You have the attention span of a goldfish!

Devastating insult or statement of fact? According to “the science”, having the attention span of a goldfish would, until recently, have meant you could only manage to focus on something for around eight seconds. That much? is my first thought. My second is, how on earth can they tell with goldfish?

It’s easy with humans. After all, you kind of get the idea—there’s nothing like the affirming glow of watching someone’s eyes glaze over as they zone out listening to your latest rant. You don’t have to be the empath of the century to discern that you’ve lost them. Even if they’re polite and conditioned to look mildly interested, the twitching mouse hand or the occasional furtive but longing glance at their mobile or the look over your shoulder to find someone more interesting speaks volumes.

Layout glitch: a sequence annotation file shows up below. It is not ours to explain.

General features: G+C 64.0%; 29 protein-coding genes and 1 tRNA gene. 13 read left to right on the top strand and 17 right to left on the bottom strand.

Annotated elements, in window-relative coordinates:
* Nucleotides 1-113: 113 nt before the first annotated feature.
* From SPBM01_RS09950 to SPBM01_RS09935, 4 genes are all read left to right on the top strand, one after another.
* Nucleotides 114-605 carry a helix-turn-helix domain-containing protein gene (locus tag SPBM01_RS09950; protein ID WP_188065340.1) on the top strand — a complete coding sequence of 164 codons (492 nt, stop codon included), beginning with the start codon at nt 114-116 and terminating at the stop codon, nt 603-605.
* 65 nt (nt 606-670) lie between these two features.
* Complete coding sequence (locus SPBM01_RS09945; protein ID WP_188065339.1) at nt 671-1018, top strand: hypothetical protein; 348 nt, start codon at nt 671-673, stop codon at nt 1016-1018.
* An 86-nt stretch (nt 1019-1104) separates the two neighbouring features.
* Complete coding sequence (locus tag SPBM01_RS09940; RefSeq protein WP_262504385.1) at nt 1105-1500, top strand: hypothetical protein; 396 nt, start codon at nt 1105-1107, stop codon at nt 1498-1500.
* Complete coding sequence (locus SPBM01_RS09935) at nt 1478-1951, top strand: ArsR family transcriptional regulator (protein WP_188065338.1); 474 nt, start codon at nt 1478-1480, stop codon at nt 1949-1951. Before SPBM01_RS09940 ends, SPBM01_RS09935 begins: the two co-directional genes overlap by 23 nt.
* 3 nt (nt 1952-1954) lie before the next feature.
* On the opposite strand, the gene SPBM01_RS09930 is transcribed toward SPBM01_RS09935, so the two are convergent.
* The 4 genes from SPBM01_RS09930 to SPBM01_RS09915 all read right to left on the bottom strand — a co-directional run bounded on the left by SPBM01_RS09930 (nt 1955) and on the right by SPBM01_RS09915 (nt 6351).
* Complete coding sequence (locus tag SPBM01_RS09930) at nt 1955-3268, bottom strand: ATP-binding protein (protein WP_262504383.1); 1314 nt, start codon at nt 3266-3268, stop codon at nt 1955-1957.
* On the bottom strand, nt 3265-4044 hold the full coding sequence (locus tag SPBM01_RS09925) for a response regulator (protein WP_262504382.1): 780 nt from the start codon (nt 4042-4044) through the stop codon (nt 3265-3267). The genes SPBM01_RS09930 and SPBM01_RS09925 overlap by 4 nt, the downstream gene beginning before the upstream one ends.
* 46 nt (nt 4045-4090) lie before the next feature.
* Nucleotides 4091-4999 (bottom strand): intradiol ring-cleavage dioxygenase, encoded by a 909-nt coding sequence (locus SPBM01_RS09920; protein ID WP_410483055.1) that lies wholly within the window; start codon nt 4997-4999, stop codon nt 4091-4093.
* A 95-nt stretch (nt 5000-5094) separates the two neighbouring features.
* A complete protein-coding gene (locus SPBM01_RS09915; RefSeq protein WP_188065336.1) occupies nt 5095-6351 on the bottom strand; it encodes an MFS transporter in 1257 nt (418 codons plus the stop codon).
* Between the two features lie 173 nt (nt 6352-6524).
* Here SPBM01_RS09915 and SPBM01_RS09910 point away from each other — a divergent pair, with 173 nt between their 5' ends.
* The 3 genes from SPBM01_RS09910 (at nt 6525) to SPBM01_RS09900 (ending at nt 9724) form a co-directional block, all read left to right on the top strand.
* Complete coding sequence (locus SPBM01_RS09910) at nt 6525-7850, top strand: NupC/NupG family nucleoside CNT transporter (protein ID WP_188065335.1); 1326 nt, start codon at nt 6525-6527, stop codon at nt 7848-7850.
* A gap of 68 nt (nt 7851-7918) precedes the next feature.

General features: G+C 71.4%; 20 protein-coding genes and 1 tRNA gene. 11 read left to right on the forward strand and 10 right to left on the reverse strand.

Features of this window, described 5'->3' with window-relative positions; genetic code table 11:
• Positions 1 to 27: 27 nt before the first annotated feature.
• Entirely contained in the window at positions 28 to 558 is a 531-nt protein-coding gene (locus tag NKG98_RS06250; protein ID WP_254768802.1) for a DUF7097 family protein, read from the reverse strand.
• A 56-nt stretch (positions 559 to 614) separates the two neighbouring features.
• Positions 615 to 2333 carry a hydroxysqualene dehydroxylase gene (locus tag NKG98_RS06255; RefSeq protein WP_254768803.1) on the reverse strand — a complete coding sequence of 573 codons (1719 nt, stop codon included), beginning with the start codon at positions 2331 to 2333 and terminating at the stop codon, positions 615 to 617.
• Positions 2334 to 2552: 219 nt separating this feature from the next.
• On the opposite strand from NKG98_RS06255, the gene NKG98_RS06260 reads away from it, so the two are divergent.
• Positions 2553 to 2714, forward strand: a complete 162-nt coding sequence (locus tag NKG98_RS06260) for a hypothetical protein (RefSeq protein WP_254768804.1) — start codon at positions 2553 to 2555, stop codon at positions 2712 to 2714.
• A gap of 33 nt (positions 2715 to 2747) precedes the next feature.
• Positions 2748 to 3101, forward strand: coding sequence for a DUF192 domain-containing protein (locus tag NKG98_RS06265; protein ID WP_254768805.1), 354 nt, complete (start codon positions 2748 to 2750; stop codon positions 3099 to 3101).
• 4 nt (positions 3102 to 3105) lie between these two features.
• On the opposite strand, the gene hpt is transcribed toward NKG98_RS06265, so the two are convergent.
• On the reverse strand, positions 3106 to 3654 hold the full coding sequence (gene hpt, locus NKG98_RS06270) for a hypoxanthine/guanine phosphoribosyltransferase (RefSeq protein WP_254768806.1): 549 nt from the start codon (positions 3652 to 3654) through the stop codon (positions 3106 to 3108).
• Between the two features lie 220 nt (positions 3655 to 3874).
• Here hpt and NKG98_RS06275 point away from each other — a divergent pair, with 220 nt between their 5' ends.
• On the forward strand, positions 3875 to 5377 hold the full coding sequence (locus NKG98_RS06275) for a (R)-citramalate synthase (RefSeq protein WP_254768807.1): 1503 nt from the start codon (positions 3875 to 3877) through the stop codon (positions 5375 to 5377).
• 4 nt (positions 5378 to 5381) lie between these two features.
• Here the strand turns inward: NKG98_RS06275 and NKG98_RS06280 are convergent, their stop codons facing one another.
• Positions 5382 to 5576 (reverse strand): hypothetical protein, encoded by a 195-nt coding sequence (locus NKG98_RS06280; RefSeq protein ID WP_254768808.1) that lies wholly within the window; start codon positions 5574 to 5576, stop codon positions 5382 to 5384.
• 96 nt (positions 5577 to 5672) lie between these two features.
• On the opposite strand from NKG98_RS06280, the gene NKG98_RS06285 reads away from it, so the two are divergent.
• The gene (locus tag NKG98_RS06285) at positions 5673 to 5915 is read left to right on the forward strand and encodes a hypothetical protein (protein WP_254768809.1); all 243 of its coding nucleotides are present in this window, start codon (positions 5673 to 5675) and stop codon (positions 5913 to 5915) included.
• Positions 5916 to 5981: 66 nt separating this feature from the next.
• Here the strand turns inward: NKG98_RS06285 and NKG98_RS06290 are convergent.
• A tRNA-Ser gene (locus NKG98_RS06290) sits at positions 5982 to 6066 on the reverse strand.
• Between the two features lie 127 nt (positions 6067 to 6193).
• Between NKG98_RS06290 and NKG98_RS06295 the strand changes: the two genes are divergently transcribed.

But fish? Unless I’m missing something, their eyes are perpetually glassy and lacking focus. Maybe some earth-shattering metaphysical thinking is going on as they swim, seemingly purposelessly, from one side of their bowls to another. Perhaps we judge harshly, and they’re living the fish dream. Enjoying the little joy things like that witty sunken treasure chest or shipwreck you thoughtfully placed to enrich their existence. Maybe they, like humans, aspire to smell the roses and rise above the limitations of the daily grind. For goldfish, rather than roses, think the aesthetic and olfactory glory of a bunch of weird sounding aquatic plants—Moneywort, Hornwort, Rotala Rotundifolia, Pygmy Chain Sword, Hygrophilia Polysparma and Cryptocorne Wendttii are among the most popular. They seem more like ingredients the witches in Macbeth might have been familiar with than joy bringing plants. Each to their own.